EP are you’re typical hunter, they won’t necessarily ball up a school of baitfish like salmon or bust up on the surface like tuna but they certainly will find a location where the current will funnel baitfish and setup residence nearby. EP tend to use their location to their advantage by letting the elements do all the work for them. They do this by holding in a snag or mangrove root and wait for current to bring the food to them.
For us, we have to find these locations and work them thoroughly to instigate a strike. Toss in the wrong lure and the fish will scatter, toss in the right one and you’ll quickly be taken to the snags or drag a fish from its lair if you’re in tune with their characteristics.
Knowing that EP will hold in one particular location waiting for a meal to come to them, you need to have a precision point cast on you. You really only get one chance per snag and have to be able to pitch a lure right into the back of the snag with a direct hit. With one twitch, drag the lure down under the water without moving it no more than 10” from where it initially landed and with a quick pause, the lure will sit hovering in the water column. Well that is providing you just cast a suspending lure. Any fish holding under that snag will watch it for a second to sus it out. Another light twitch will move the lure another 3-5” and in that split second, the fish reacts in the blink of its eye thinking the baitfish is trying to escape before sucking it in only to feel the sharp prick from two sets of treble hooks before trying to run back deep into the snag.
This is the point, anglers need to be at the top of their game and wrench back to set the hook in the same split second as the fish realised this bait was not a soft and tasty morsel. Having securely set the hooks, you then have to get up it and pull the fish away from the structure and into safe water to battle it back to the boat.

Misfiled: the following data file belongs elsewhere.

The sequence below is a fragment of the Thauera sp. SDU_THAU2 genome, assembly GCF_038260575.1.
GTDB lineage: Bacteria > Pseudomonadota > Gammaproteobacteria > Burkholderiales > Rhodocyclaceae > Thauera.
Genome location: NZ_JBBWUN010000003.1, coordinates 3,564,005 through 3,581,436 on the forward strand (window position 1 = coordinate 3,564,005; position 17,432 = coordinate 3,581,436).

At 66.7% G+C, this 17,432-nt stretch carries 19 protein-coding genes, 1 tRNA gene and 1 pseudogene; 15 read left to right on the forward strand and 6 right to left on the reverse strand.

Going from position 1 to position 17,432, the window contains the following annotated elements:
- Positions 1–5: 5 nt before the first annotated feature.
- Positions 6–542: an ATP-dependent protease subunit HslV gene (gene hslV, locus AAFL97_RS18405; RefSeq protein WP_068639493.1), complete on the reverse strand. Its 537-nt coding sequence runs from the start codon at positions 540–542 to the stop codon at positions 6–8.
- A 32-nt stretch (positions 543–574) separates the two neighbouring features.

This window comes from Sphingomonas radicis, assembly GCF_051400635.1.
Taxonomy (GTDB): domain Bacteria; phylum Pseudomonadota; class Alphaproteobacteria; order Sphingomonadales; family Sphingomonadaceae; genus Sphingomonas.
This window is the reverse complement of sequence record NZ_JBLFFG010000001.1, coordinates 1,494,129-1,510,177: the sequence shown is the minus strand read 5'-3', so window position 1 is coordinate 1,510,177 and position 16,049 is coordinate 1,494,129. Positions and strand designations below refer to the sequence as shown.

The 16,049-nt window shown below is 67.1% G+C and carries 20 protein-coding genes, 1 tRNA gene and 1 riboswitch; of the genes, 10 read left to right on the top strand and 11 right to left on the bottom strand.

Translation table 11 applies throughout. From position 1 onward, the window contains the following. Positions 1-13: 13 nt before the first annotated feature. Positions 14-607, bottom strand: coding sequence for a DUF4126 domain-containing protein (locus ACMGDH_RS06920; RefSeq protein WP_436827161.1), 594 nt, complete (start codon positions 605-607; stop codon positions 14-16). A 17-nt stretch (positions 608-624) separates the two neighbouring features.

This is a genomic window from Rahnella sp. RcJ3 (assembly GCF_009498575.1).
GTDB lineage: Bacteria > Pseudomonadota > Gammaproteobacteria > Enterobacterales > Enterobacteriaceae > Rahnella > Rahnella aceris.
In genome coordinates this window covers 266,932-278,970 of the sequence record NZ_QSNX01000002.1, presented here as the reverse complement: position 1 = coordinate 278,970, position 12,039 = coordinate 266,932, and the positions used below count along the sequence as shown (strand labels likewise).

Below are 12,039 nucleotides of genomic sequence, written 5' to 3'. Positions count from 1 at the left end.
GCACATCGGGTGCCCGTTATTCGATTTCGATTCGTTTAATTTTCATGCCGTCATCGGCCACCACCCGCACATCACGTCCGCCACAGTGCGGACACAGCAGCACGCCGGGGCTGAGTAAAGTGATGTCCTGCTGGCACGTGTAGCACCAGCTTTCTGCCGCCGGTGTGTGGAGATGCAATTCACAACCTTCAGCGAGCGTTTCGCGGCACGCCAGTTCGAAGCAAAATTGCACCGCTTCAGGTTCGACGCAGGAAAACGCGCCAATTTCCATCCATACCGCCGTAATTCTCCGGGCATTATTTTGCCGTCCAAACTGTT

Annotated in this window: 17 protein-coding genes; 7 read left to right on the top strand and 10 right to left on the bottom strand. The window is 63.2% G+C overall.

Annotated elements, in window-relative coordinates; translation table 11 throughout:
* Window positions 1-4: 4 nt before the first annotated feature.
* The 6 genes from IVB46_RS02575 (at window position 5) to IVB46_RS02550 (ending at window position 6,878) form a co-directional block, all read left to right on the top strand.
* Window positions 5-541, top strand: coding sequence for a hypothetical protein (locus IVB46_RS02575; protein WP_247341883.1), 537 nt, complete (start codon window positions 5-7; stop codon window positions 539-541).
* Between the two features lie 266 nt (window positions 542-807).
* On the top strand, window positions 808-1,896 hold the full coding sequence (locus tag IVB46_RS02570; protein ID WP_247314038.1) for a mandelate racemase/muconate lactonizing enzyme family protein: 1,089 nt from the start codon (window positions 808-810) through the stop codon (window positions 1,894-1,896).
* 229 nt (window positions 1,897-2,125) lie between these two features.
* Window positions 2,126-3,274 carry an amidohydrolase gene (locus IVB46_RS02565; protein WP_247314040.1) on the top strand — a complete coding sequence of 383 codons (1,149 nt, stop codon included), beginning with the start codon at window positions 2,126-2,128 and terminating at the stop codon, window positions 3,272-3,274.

Sometimes for a specific reason one particular lure does in fact work far better than anything else in the marketplace. To some readers, they may not understand how this is possible but I can honestly say that I have seen this type of scenario work firsthand, especially on yellowbelly and cod with Jackal TN60 V’s cheap copies. It all comes down to the action and sound and if a cheaper lure hasn’t got what it takes, you’ll be putting in a lot more casts than you have too if you’d just spent that extra $5 initially.
Estuary perch know the exact reaction a baitfish has when it sees a dozen hungry estuary perch hiding under a snag. In this case, the right lure that acts in the exact way to mimic that persona of a fleeing baitfish is what will get the end result.
The most important factors to look for in a lure for perch is its action, colour and size. Suspending lures in the 40-75mm range have been successful. Colour choice is always difficult as you’d think lures are made to catch anglers, not fish. I like to select lures based on their natural look. If I can find something that fits the bill in the size category, action category and in a natural looking colour, I am sure it will find its way into my lure collection. In my collection, you’ll always find a hidden stash of Duel Hardcore 50mm Minnows, Yo-Zuri EBA Shads and the number one soft plastic, Keitech’s 3” Swing Impact.
Chasing EP is certainly no easy task and requires a great deal of knowledge, research and understanding. A ghost of the estuary, only time on the water will expose the hidden secrets that surround the world of the estuary perch.Reads: 1959